LONDON — Like its sharp-toothed namesake, ‘‘Wolf Hall’’ is a fearsome beast.
Hilary Mantel’s 2009 Booker Prize-winning bestseller about deadly intrigue at the court of King Henry VIII will soon be a BBC series with Tony Award-winner Mark Rylance and ‘‘Homeland’’ star Damian Lewis. ‘‘Wolf Hall’’ and sequel ‘‘Bring Up the Bodies’’ have already been adapted into plays that plunge audiences into a world of murky Tudor machinations.
As the plays move to London’s West End after a rave-gathering run at the Royal Shakespeare Company in Stratford-upon-Avon, Mantel said the characters’ complex motives and shades of gray were key to the stories’ adaptability.
‘‘They are highly ambivalent and ambiguous characters — and of course there’s a lot of mileage in that,’’ Mantel said before the double bill’s opening at the Aldwych Theatre on Saturday.
The story’s center — the wolf of ‘‘Wolf Hall’’ — is Thomas Cromwell, a blacksmith’s son who rose to become the feared and canny counselor to Henry VIII.
On the page — and the stage, where he’s played by Ben Miles — he’s hungry, gimlet-eyed, and ruthless, but also wry, clever, and modern, a flawed hero who has captivated millions of readers.
It was Cromwell — who had been a soldier, a banker, and a lawyer — who kept Henry’s coffers full and negotiated the monarch’s divorce from Catherine of Aragon so that he could marry Anne Boleyn. It was the most sensational divorce in British history, leading the king to break with Rome and declare himself head of the new Church of England.
Mantel gives this oft-told story the pace and twists of a political thriller. Fans of political drama might see ‘‘House of Cards’’ as ‘‘Wolf Hall’’ in modern clothes.
It’s no surprise the books have spawned a mini-industry of stage and screen adaptations — they are a literary sensation. Both ‘‘Wolf Hall’’ and ‘‘Bring Up the Bodies’’ won the prestigious Booker Prize, and together they’ve sold millions of copies around the world. When the plays opened in Stratford earlier this year, Mantel was (very politely) mobbed by fans in the theater lobby.
And to think Mantel was told, early in her career, that no one was interested in historical fiction.
The plays are the work of Mike Poulton, who has adapted classics by authors including Dickens and Chekhov. Mantel was closely involved in the adaptation, and while that could be a recipe for tension, Poulton said it turned out to be ‘‘a joyous collaboration.’’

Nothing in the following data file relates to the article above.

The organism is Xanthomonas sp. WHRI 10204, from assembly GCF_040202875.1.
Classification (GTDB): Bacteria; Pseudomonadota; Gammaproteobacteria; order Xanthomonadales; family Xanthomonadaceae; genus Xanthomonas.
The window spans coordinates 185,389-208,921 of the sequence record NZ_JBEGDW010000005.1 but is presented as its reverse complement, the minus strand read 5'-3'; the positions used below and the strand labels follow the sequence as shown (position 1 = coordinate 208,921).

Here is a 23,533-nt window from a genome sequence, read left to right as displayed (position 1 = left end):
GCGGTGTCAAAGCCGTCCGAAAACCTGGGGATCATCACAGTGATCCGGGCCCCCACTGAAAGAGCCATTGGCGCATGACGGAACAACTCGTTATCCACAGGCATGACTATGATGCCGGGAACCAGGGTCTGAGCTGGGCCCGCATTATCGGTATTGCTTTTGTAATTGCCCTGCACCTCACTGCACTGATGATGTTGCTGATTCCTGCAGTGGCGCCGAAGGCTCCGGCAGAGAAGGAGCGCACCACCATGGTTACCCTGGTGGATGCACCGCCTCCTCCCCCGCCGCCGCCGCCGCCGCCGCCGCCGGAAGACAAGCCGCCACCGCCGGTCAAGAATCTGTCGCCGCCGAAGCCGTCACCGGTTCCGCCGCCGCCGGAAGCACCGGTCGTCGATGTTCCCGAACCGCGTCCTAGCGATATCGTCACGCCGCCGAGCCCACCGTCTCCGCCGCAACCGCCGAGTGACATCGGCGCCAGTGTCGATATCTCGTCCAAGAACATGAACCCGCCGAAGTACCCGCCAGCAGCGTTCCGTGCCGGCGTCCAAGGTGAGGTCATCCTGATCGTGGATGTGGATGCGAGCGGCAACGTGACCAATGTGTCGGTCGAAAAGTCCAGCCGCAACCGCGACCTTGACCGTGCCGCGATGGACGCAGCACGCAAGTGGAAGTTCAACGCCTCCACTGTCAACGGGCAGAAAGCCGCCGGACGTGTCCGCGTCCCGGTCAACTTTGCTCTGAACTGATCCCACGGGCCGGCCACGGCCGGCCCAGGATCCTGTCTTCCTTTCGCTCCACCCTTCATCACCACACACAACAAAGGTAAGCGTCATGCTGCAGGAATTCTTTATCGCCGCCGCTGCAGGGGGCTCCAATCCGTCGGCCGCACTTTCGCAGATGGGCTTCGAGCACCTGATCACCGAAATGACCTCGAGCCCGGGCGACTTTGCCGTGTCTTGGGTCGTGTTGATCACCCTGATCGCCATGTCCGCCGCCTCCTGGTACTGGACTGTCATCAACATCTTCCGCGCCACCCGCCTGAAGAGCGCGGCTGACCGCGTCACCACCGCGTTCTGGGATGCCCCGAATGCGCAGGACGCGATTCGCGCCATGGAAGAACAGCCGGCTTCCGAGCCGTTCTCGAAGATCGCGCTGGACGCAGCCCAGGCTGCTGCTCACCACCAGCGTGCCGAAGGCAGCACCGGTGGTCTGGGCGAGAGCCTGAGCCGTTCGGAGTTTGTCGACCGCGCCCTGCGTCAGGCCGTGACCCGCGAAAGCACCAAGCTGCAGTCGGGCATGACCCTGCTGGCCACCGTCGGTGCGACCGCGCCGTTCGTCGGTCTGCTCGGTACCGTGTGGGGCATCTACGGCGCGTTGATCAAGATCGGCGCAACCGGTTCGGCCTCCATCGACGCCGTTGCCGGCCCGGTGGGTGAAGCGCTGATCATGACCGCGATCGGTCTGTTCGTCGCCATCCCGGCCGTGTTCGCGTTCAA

‘‘Hilary has done all the work — years and years of research,’’ he said. ‘‘She hands me on a plate countless plotlines and says ‘Choose which one.’ . . . And also these wonderful characters that were just saying ‘Please, please take me off this page and let me walk about on the stage.’ ’’
He said the only problem was knowing when to stop.
‘‘We’re never absolutely happy,’’ Poulton said. ‘‘We are still writing. Hilary wrote a line this morning.’’
Mantel is less directly involved in the TV series, a six-part adaptation of both books that is written by Peter Straughan, who adapted John Le Carre’s spy classic ‘‘Tinker, Tailor, Soldier, Spy’’ for the screen. Rylance, who plays Cromwell, has said the adaptation is ‘‘ingenious and faithful.’’
The series is currently filming, with a cast that includes Lewis as the king, Claire Foy as Anne Boleyn, and Jonathan Pryce as Cromwell’s mentor Cardinal Wolsey. It’s due to air next year on the BBC in Britain and PBS in the United States.
Mantel has said there won’t be a feature film — the story could never fit into a two-hour running time.
Away from the 16th century, Mantel has a book of short stories, intriguingly titled ‘‘The Assassination of Margaret Thatcher,’’ coming out in the fall.
And then she has to bring Cromwell’s story to a close. Mantel is currently writing the final volume of her Tudor trilogy, ‘‘The Mirror and the Light,’’ and she says the book is being subtly changed by working on the plays.
‘‘It’s a unique project, because you’re adapting something that isn’t actually finished yet,’’ said Mantel, who admits to quizzing lead actor Miles for clues to Cromwell’s character: ‘‘’How do you think this works? How does that feel?’’
She said actors ‘‘can tell you how it feels from the inside, which is what a novelist always wants to know.’’
‘‘And there’s nothing like watching a live show that’s different every night for reminding you that these were living, breathing human beings. They’re not paper constructs. They’re not the fabrications of historians — they’re flesh and blood.’’